Can't Move Into Your New Home? What To Do When The Seller Refuses To Move

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Seeking Help From A Family Law Attorney

My name is Juliette Meeks and welcome to my blog about family law. A few months ago, I was having some family issues that required me to seek the help of an attorney. I had never needed an attorney before and I was a bit apprehensive at first to schedule a consultation. Once I did, my attorney put my fears to rest very quickly. The attorney outlined my options and answered all of my questions very thoroughly. My legal matter was settled quickly and I am thankful that I decided to seek the help of an attorney. If you need a family attorney to assist you with legal matters, you should schedule a consultation right away. In this blog, you'll learn what to expect during your first visit and all of the important questions you should ask.


Can't Move Into Your New Home? What To Do When The Seller Refuses To Move

15 December 2020
 Categories: Law, Blog

When you buy a home, you expect the process to go smoothly. In most cases, that's exactly what will happen. But, there are times when real estate transactions go sideways. Usually those issues arise during escrow. When escrow finally closes, most people are able to move right into their new home. Unfortunately, that's not always the case. Sometimes, the seller refuses to move out of the house after the close of escrow. If that's what you're facing right now, you need to take steps to rectify the situation. If the sellers have refused to vacate your home now that escrow has closed, here are four steps you need to take right away. 

Read the Contract

Now that the sellers have turned into a holdover, and have refused to leave the house, you've got to read the contract. There may be a clause in the contract that authorizes them to remain on the property for additional days. If that's the case, you'll need to give them the time they've been allotted. But, if your contract shows that the sellers were to vacate the home at the close of escrow, you'll need to take the next steps.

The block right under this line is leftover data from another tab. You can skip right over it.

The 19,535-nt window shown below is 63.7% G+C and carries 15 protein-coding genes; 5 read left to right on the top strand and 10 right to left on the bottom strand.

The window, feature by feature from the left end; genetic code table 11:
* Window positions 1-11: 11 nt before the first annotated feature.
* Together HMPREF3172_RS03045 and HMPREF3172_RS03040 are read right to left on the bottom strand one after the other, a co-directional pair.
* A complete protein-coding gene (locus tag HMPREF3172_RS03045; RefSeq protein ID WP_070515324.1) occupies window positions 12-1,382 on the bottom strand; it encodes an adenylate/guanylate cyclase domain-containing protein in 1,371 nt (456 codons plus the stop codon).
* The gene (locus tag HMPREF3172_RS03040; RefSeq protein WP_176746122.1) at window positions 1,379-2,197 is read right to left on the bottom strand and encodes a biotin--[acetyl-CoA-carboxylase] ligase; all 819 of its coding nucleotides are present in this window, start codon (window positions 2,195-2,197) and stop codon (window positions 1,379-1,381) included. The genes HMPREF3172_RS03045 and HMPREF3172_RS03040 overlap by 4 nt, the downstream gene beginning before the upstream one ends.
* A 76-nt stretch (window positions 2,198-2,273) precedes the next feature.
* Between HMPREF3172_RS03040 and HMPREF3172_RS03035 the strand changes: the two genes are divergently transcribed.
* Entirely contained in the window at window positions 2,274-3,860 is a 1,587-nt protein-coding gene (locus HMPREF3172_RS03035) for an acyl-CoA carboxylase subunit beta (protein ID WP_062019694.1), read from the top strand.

Contact Your Agent

If the sellers refuse to vacate the home so that you can move in, contact your agent. That's the best place to start when you're left to deal with a holdover. Your agent can go through the chain of command to help you get your home vacated. In most cases, a phone call from the listing agent should be enough to get the sellers to vacate the home. If the agent call isn't successful, move on to the next step in the process. 

Withhold Escrow Funds

If escrow has closed, but the final papers haven't been signed, talk to your agent about withholding escrow funds. Before the final escrow papers are signed, you still control when the funds are transferred from the escrow account. If the sellers still refuse to vacate the home, loss of their escrow funds may speed up the process. 

Hire a Real Estate Attorney

If the threat of withheld escrow funds have failed to get the sellers out of the house, or you'd already signed the final escrow papers, you need to hire an attorney from a trusted law firm immediately. Once a real estate attorney is involved, they can take the necessary legal steps to get the sellers out of your home.